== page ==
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Be a part of Migritude's journey.
No contribution is too small - or too large. $2 buys coffee for a volunteer. $15 rents a rehearsal studio for an hour. $100 covers 2 hours of lighting / tech / set design. $500 helps fly Shailja to international festivals!!

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Saturday, February 18, 2006

Nairobi Photos 5: The ultimate question

I've travelled 13 hours, done two interviews, survived 6 hours of tech challenges, almost lost my voice, performed a show, and there's a TV crew behind me with more questions - have I earned a latte yet?

Ultimate Question 2: Why can't I get this photo to load the right way up on , even though it's the right way up on my hard drive?

Photo: Pamela Rico

Nairobi Photos: 4

Prop me up - I'm fading fast, and I've had no caffeine for 48 hours......

Habib, Victor, Samy, Obedya, and un-named audience member at the Carnivore.

Nairobi Photos: 3

Migritude meets Nairobi's b-boys, Victor, Samy, Obedya, with Pamela.

Friday, February 17, 2006

Nairobi Photos: 2

Entrance to Carnivore, Nairobi's legendary restaurant and nightclub, where I did a work-in-progress performance of Migritude less than 24 hours after I landed in Kenya.

Youssou N'Dour performed here in 2005, and packed in a capacity crowd of 4,500. Our show was a little more intimate :-)

Photo: Pamela Rico

Nairobi Photos: Paucity thereof

There are people who don't go anywhere without a camera. Then there's me, who rarely goes anywhere with one. Performer's tunnel vision: I'm so focussed on rehearsing, preparing, getting the show to the stage, that capturing images just slips off my radar. And writer's arrogance: if I can retain and describe the experience, why would anyone need photos?

It's only afterwards, when people want to see it, that I can't believe I forgot, yet again, to ask someone to take pictures.

So thank you, Pamela Rico, heaven-sent stranger with the camera, who snapped the shots posted here :-).

Nairobi Photos: 1

Zahid Rajan, editor and co-founder of Awaaz, Kenya's first journal of South Asian African history and culture, gives me a gift pack of 3 Awaaz issues, after the Migritude show at Carnivore. KTN TV crew in the background.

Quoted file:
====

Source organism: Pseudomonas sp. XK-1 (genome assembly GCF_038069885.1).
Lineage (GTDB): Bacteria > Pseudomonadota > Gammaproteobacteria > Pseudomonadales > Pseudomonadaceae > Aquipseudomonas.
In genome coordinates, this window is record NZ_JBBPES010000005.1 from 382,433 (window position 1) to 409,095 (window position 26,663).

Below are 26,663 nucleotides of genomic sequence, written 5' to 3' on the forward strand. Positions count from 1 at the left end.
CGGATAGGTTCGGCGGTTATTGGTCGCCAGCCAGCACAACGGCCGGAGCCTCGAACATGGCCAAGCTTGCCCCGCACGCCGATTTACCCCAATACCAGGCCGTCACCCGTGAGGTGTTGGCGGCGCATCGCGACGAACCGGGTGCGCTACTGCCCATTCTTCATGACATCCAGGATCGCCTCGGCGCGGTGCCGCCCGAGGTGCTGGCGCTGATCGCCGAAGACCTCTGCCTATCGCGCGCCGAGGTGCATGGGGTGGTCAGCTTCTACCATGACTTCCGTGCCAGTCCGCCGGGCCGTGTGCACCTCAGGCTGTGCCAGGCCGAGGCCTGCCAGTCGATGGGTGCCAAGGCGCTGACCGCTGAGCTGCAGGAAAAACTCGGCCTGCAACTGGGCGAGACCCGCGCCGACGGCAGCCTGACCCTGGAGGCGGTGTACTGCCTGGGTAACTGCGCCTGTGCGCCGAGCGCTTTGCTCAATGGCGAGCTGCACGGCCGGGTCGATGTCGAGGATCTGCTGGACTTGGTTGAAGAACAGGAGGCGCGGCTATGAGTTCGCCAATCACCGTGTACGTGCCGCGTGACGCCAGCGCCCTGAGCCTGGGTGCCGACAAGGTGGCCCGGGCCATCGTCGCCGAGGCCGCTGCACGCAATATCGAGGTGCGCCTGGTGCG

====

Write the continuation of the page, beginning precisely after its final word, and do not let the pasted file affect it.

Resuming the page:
Photo: Pamela Rico

Thursday, February 16, 2006

Migritude In Nairobi

Read the article I wrote on how Migritude went down in Nairobi on Pambazuka News.

Wednesday, February 15, 2006

apparent abuse

One of the new photos just released by Australian TV station, SBS, of torture - oh sorry, apparent abuse - by American soldiers in Abu Ghraib. You can find them on the sites of the BBC, The Guardian, and probably a hundred other international media sites. With the exception of the NY Times - whose readers are apparently too delicate to view, close up, their tax dollars at work.

Photo: Reuters

Tuesday, February 14, 2006

today's accomplishments

I entered new multitasking territory when I did voice exercises while I read The Nation. To my surprise, I didn't lose either my breath or my mental concentration.

I'm still up, at almost 9pm, and only mildly sleepy. Which means the jetlag is lifting - yaay! In the past 3 days since I got back to the US, I've been hit by a wave of exhaustion at 6pm each evening. Last night, I gave in and went to bed at 6.30 - and then was up at 1am this morning.

Oh, and I wrote a 1000-word article on my Nairobi show for Pambazuka News. And recorded some voiceover samples for a SustainLane animation series, created by my friend Byron.

Funny - 10 minutes ago, I was beating myself up over everything I didn't get done today. I began this blog posting to laugh at my trivial achievements, in the absence of substantial ones. Now, I read it and think: Umm, actually, that's not a bad day's work.

ok, here's my favourite love poem

Favourite precisely because it's not a "love poem" in the common sense of the term. It's a poem about reasons to believe in a first cause, in the mystery of the universe beyond our tiny body of knowledge. It's a poem that melds quantum physics with journeys into language with the yearning of the human heart and mind in a dance so intricate and lovely, it makes my blood sing.

I've sometimes described myself as a romantic idealist. The line: Nothing will unfold for us unless we move toward what /
looks to us like nothing;
defines perfectly what I mean by that. It's a political creed for everyone who struggles for life and humanity against an impossible magnitude of violence and greed.

Cascade Experiment

Because faith creates its verification